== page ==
Arena Fair Theatre will perform a radio version of the stage play “12 Angry Men” on Facebook Live this Saturday.
“It’s really rather unusual, just like everything is these days,” said Gregory Patterson, Arena Fair’s artistic director.
Patterson said Arena Fair performed the show a few years ago, and the group was planning to do a reprise of the show for both a seminar hosted by the Ohio State Bar Association and a weekend of performances in Delaware. The COVID-19 outbreak, however, canceled those plans.
“As you know, the world caved in,” Patterson said. “We were in mid-March, so we had rehearsed a lot and it was all coming back to us.”
Patterson said the idea to perform the show online came from Delaware County Juvenile Court Judge and Arena Fair President David Hejmanowski.
“I don’t know when we’re going to be able to have 60 or 100 people in a room,” said Hejmanowski. “If we’re not going to be able to do this any time soon, I’m doing hearings by phone and zoom, and doing meetings (online) … and I thought, ‘You know, it’s a play.’ They did radio plays for years. This isn’t a physical comedy, it isn’t slapstick or a musical where we have to coordinate music. Why couldn’t we sit in our houses and do the dialogue just as easily as we could be in the room.”
The performance will take place at 7 p.m. Saturday, May 2, on Facebook Live. Patterson said a link to the show will be made available at arenafair.com. He added that while the show is free, donations are welcome.
Patterson said adapting the stage show, which follows an unnamed jury in one room deliberating the verdict in a murder case, into a show that can be conveyed with only dialogue has been a challenge.
“The show itself isn’t normally done that way, but we are trying to step up to the plate and do some unusual things,” he said. “To my knowledge, this is the first time it has been done under these circumstances.”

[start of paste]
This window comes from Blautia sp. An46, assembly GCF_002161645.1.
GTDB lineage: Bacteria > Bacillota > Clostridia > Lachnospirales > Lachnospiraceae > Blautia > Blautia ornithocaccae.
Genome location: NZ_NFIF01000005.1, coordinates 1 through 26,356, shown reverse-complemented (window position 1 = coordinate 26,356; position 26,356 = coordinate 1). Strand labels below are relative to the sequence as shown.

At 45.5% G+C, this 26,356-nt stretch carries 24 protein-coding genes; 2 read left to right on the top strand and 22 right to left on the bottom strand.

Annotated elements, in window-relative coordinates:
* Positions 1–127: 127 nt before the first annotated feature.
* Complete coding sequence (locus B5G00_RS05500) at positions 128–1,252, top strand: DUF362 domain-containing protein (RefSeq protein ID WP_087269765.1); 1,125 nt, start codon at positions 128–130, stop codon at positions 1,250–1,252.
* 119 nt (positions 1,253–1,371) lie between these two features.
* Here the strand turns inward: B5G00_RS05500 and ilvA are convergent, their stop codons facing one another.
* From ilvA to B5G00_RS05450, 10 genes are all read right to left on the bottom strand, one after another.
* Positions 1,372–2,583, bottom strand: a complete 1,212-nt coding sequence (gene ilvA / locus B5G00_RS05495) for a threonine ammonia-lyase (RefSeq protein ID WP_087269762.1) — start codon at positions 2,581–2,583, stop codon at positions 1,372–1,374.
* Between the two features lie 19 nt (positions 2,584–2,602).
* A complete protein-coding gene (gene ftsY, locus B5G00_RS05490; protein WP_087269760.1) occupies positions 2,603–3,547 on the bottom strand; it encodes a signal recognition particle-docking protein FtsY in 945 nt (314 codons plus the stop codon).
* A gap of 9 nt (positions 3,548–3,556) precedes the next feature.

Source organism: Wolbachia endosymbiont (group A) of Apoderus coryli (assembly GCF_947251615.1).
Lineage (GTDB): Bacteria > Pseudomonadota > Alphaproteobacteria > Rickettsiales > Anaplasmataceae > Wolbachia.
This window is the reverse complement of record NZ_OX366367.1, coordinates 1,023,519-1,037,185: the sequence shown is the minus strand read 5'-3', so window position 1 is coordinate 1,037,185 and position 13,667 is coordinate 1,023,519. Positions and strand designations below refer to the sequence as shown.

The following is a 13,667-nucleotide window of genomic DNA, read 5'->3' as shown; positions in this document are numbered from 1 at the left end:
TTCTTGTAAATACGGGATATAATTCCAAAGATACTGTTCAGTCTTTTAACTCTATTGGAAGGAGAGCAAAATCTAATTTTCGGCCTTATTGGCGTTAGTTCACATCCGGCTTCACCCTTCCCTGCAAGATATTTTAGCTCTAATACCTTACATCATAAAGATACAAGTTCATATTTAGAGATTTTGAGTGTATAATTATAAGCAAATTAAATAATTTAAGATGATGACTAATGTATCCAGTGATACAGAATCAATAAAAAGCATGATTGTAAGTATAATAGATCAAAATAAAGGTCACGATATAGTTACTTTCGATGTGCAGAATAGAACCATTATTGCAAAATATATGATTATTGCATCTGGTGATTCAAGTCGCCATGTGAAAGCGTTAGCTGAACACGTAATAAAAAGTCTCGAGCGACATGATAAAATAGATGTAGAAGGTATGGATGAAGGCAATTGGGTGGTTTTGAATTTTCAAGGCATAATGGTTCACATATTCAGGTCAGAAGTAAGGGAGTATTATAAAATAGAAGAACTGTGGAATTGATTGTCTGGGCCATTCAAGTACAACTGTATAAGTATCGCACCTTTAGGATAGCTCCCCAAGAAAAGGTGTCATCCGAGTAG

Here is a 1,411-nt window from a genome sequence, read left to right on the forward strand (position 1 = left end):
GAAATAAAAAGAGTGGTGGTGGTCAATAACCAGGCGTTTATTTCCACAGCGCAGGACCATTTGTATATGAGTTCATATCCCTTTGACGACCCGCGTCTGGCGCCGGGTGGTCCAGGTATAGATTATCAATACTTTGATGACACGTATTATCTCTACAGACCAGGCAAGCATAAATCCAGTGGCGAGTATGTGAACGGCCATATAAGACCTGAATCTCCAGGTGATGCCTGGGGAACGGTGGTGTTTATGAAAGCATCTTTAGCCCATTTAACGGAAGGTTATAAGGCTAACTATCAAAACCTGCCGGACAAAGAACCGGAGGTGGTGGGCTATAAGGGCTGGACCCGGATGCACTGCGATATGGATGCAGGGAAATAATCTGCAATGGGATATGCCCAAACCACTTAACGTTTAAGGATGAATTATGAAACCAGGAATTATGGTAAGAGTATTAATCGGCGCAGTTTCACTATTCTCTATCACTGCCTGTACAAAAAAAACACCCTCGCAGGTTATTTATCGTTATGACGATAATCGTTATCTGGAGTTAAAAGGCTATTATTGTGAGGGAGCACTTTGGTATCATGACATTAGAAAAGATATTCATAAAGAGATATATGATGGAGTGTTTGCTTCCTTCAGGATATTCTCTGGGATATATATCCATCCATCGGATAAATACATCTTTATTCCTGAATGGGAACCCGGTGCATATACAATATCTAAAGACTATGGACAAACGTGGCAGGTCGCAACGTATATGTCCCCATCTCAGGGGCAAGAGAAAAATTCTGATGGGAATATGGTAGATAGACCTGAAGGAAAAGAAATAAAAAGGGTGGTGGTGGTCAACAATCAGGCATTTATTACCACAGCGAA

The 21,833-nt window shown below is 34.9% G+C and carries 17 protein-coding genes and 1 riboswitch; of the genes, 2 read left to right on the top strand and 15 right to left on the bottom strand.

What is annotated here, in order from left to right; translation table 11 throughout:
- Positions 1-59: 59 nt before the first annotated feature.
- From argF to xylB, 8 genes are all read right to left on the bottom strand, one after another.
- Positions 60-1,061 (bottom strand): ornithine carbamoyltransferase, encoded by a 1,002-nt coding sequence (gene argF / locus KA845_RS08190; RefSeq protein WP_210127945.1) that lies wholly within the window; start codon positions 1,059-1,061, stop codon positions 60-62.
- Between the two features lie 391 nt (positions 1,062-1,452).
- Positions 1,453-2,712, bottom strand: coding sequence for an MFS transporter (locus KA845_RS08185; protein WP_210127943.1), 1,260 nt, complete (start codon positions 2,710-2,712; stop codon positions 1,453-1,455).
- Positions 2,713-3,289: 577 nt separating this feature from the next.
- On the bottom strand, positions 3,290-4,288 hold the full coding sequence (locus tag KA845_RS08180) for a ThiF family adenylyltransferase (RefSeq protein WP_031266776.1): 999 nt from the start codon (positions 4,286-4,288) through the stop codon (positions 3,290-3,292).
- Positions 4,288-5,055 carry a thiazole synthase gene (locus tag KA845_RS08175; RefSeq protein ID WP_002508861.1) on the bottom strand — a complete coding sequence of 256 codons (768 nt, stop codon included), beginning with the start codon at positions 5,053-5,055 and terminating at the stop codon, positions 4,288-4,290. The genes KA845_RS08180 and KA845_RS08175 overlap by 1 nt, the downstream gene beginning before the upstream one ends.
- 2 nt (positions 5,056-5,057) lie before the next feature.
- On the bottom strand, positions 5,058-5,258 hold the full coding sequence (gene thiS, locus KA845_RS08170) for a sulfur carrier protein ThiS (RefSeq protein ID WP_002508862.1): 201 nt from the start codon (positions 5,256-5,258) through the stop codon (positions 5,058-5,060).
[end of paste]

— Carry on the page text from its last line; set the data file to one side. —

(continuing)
Patterson said there are many scenes of jurors arguing with each other or interacting with each other physically. He said the cast has been working on ways to verbally convey who they are speaking to or what is happening to the audience.
“It’s extremely different,” Patterson said. “Drama in radio is ‘theater of the mind.’ You don’t get to see what the jurors look like and you don’t get to see their reactions. It’s done through vocal variations and through internal tension becoming external … We don’t know who is speaking to whom, so we’ve had to add some directions. It helps the listener direct the action.”
Hejmanowski, who plays the antagonistic third juror, said the cast has been adding lines like, “You, juror No. 5,” to their regular lines to help the show maintain it’s original impact.
“Because people can’t see us, we have actually had to be mindful of inserting juror numbers,” Hejmanowski said. “(We’re thinking about) what do we have to do to make sure people are getting the same experience they would get sitting and watching it in person. We are trying to make sure we’re telling the same story in a meaningful way.”
Hejmanowski added he is glad the show is able to be performed again, and he’s looking forward to it.
“It’s been interesting,” he said. “It’s fun to do. None of us have a lot of evening activities going on at the moment … For us, it’s a nice way to feel like that work is going to have some payoff.”
Patterson said he’s pleased the show will be performed and that due to the outbreak, the summer production of “Sound of Music” has been canceled. He added Arena Fair still plans to perform “The Odd Couple” and “A Christmas Carol” this fall and winter, respectively.
More information about the show can be found at arenafair.com.